Earlier this month, former President Bill Clinton accused the Republican Party of trying to suppress the youth vote. In a speech to a group of progressive college students, Clinton said, “One of the most pervasive political movements going on outside Washington today is the disciplined, passionate, determined effort of Republican governors and legislators to keep most of you from voting next time.”
Even if we believed Clinton’s unfounded characterization of Republicans, it’s clear that it would be a bad strategy for the GOP. Let’s hope the RNC isn’t asking Bill Clinton for any strategy memos.
The data show that Republicans would be wise to do all they can to encourage young voters to turn out in the 2012 elections. Indeed, a new poll out last month showed that 44 percent of young adults aged 18 to 29 disapproved of President Obama’s handing of youth unemployment, with only 31 percent approving. The president’s upside-down numbers on the issue that ranks far above all other issues on the priority list for young voters could put the “Obama generation” in play next year. The youth vote that seemed so enamored of Barack Obama in 2008 may just turn away from him in 2012.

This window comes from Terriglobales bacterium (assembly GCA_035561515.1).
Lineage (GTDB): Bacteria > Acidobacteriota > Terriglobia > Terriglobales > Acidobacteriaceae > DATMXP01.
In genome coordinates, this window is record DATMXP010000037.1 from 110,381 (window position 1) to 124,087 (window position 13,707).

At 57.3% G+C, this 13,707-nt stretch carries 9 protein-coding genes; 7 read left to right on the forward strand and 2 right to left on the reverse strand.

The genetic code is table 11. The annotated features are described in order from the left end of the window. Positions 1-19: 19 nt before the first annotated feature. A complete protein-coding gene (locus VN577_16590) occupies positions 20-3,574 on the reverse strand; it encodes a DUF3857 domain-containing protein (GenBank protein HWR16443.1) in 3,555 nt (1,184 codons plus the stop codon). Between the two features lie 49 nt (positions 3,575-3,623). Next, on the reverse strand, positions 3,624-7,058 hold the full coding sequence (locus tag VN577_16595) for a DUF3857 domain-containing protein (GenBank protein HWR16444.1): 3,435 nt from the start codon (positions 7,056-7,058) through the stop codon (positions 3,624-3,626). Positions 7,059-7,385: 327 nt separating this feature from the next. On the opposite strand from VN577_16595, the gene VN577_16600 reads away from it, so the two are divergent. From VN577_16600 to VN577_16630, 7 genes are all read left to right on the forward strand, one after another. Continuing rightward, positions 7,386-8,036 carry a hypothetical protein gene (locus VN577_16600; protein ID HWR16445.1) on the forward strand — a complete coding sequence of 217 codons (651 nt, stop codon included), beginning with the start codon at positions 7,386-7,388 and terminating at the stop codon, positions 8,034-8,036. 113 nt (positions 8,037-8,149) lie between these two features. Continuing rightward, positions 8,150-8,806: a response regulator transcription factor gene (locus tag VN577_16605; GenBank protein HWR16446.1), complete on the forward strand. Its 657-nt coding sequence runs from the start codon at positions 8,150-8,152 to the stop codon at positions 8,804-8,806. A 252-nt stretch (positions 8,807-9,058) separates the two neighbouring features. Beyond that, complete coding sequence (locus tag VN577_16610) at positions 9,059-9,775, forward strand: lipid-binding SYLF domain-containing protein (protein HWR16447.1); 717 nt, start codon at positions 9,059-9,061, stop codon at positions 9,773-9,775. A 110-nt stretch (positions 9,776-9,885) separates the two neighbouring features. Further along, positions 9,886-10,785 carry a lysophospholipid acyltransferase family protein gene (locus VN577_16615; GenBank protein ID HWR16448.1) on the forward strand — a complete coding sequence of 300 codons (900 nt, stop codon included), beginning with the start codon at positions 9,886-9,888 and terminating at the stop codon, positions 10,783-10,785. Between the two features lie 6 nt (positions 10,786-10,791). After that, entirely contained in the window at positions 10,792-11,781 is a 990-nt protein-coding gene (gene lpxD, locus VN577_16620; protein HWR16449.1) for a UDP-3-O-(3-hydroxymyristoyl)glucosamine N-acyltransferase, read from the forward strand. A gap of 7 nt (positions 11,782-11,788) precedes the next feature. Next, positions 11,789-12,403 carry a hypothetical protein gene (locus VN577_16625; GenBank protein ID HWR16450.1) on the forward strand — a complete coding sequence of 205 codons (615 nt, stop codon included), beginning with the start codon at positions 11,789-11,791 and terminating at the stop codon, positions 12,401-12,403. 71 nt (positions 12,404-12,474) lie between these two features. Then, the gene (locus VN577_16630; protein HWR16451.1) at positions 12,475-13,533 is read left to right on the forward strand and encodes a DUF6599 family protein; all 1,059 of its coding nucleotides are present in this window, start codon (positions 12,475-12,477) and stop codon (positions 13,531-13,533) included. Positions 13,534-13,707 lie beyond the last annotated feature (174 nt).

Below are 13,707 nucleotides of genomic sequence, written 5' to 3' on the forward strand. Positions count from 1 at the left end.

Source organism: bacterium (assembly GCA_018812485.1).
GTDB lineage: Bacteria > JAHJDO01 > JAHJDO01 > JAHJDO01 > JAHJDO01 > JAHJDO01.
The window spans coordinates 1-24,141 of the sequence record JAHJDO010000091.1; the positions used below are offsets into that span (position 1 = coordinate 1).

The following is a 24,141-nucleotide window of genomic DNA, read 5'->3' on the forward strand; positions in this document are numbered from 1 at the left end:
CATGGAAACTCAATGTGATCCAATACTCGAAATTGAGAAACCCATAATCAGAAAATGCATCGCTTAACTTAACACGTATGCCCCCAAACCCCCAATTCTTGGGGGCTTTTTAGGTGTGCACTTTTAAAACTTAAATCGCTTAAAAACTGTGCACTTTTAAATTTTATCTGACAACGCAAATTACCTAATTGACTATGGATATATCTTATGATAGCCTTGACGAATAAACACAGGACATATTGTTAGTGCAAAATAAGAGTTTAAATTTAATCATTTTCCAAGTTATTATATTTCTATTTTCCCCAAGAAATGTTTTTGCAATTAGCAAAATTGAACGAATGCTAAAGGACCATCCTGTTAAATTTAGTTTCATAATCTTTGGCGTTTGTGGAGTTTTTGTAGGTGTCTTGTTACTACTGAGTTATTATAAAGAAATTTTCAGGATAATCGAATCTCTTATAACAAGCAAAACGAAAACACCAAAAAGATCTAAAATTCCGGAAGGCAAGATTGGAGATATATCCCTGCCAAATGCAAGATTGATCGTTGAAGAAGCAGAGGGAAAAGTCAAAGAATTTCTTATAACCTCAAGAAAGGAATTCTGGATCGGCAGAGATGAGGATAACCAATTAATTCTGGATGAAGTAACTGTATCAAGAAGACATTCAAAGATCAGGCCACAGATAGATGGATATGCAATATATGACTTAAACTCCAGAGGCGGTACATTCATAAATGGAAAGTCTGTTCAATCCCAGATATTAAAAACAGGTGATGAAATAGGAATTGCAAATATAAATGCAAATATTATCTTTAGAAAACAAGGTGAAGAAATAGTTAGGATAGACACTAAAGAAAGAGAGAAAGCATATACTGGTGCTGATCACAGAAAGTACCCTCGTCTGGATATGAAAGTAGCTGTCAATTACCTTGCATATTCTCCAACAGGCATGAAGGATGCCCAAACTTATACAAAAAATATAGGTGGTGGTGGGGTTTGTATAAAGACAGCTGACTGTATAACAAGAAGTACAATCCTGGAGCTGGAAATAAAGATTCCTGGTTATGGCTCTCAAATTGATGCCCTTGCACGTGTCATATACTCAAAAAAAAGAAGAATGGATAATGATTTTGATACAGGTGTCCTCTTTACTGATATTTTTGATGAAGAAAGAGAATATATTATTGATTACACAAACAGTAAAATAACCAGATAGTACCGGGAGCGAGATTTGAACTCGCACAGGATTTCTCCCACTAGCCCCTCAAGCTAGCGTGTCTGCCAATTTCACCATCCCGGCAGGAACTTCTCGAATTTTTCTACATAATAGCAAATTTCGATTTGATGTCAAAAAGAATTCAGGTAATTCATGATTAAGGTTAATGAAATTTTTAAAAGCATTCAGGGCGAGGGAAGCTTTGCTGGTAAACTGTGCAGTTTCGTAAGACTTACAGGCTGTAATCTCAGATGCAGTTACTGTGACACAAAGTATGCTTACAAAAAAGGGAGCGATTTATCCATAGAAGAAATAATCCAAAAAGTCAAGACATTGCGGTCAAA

In the same survey, 61 percent of young voters said they would place a higher priority on a presidential candidate’s policy positions and record than on the candidate’s charisma and likability — perhaps another blow to the Obama they once adored.
For all the hype about the youth vote in 2008, turnout of 18-to-29-year-olds was only two points higher than it was in 2004 — and one point lower than when President Clinton was first elected in 1992. Clinton’s current rhetoric about suppression of the youth vote is not only unfounded but also gives us insight into Democratic tactics heading into the presidential election. Democrats are so concerned after being swept out of power in the House in the midterms that they are extending the scare tactics that they used against seniors in 2010 to young people in 2012.
From students facing college graduation in the coming years to young professionals maneuvering through the early stages of their careers, members of our generation have one priority: JOBS. Young voters are looking for a candidate who can get our country back on track and start creating jobs. And with the president’s poor performance on the economy, Republican candidates have a real chance to capture this demographic in the 2012 elections — but only if they offer a clear vision, a real plan and the hope for change we can truly believe in.
Rachel Hoff is a young Republican activist based in Washington, D.C.